Cyber Week

OK, let’s be clear on this from the get-go: there is no shame in falling for a scam.

Fraudsters are cunning and clever, which is why so many people get sucked in.

So, if you’ve ever been the victim of a scam, don’t be too hard on yourself.

The fact that Competition Bureau Canada’s “Little Black Book of Scams” is in its second edition and available in seven languages should tell you how prevalent scams are and how ingenious the scammers. From the old inheritance scams that notify you by email that you have been named benefactor of some wealthy stranger on his deathbed to the online dating schemes that manipulate and threaten blackmail, there are myriad ways to part good folk from their money.

Even the toll-free number for the Canadian Anti-Fraud Centre (1-888-495-8501) has been spoofed by people pretending to be representatives of that organization, so you can see how bold the scammers have become.

Now, thanks to technology, scammers have new tricks of the trade.

The Office of the Privacy Commissioner of Canada is warning of a new phone scam where a caller — masking the originating phone number of the call as if it were coming from a legitimate federal government department landline — tells the person who answers the phone that their Social Insurance Number may have been compromised. The person is asked to relay their SIN to the caller to confirm it. Sometimes the scammers make the calls in the wake of real privacy breaches and emphasize the dangers to victims. But when the person provides their SIN, they open themselves up to identity theft.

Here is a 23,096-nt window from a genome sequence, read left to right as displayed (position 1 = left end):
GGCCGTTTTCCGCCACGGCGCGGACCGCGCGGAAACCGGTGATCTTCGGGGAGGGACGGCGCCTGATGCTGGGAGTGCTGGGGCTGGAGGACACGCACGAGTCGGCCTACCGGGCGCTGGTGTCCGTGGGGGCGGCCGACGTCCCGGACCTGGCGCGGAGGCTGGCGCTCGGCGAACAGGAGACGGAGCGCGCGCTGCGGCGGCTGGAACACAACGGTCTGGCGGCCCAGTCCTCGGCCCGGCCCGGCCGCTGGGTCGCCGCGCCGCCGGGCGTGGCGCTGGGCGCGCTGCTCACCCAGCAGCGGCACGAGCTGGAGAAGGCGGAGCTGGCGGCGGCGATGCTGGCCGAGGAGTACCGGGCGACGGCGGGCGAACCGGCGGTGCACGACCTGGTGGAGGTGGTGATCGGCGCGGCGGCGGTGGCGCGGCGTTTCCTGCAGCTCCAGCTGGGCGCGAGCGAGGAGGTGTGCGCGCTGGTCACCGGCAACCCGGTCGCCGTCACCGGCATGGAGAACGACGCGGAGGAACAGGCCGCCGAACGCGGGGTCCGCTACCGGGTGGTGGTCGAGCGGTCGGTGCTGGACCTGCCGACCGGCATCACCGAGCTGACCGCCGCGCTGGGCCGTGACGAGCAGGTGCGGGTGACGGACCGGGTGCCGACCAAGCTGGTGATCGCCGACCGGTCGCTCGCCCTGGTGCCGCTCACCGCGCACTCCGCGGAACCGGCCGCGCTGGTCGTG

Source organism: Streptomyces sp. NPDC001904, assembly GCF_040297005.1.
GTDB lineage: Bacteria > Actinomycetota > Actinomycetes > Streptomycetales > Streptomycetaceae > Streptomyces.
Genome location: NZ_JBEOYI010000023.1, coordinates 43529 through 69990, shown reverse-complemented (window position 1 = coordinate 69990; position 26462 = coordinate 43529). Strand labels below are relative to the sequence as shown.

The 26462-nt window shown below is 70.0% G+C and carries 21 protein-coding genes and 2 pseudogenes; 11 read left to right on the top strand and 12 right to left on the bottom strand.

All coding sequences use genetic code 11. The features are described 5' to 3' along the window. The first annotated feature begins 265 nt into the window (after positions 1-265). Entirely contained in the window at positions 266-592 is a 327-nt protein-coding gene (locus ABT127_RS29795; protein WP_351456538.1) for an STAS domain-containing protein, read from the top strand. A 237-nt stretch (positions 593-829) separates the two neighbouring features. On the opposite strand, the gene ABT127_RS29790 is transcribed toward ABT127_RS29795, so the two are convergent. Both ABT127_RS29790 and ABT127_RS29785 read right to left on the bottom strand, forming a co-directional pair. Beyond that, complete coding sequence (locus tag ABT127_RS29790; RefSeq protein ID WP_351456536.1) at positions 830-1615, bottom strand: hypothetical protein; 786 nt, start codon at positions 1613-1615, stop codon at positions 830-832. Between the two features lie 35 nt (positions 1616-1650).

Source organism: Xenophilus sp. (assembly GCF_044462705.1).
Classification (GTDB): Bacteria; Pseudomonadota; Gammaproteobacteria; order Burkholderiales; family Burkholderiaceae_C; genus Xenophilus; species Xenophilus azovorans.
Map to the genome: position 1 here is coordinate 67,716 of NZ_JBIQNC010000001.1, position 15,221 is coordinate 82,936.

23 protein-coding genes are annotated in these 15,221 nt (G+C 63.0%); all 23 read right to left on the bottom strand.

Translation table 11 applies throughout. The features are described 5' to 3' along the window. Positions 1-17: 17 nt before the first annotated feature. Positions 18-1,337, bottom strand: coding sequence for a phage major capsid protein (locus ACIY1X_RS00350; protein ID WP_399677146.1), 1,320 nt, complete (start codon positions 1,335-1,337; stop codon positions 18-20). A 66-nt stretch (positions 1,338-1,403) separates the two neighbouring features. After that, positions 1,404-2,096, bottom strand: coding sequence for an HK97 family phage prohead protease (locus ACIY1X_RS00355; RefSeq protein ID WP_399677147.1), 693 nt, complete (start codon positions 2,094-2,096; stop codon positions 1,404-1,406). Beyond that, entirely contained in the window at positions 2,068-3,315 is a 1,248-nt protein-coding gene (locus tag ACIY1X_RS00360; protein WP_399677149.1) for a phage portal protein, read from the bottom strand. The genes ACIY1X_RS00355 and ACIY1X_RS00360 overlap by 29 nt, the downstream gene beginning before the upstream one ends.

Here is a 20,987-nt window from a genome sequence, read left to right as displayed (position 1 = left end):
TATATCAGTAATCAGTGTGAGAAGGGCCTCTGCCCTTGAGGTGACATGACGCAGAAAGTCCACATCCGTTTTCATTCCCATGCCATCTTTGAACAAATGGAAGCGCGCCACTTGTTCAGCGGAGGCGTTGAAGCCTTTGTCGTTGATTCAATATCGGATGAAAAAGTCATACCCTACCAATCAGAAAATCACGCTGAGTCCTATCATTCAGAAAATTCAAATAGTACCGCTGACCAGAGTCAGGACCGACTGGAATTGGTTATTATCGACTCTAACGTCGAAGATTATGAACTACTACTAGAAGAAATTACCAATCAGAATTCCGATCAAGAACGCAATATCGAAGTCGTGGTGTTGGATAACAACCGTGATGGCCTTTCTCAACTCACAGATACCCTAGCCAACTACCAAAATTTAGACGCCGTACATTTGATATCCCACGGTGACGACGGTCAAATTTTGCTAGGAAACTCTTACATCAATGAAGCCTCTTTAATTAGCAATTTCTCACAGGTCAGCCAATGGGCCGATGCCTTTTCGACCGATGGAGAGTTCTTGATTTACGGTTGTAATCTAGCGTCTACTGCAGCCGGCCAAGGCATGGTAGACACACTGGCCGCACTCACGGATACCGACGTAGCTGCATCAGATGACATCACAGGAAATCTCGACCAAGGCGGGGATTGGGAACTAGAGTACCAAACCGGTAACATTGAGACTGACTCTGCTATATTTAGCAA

More and more, fraudsters are using technology to spoof legitimate phone numbers, so don’t just assume that the number on your screen or call display is legit. Before providing any identifying information whatsoever, take down the number and call it back to see if that’s where the call actually originated.

Even the toll-free number for the Canadian Anti-Fraud Centre (1-888-495-8501) has been spoofed by people pretending to be representatives of that organization, so you can see how bold the scammers have become.

Legitimate authorities would never call and ask you for your SIN, your credit card number, date of birth or any other identifying information. When in doubt, end the call and attempt to verify if it was legitimate. Don’t return calls to phone numbers you don’t recognize when no message has been left, and don’t click on links in email messages from addresses you don’t know.

It’s tough to be cynical and suspicious if you’re not by nature, but we all need to carry around a healthy level of doubt.

Fortunately, some scammers get caught and a judge gets to make the call.

Just last month in Tampa, Fla., a man was sentenced to 15 years and eight months in a federal prison and ordered to pay more than US$4 million in restitution for his part in a complex network of schemes including some that defrauded elderly widows and divorcées of their retirement savings.

Scammer, meet slammer.


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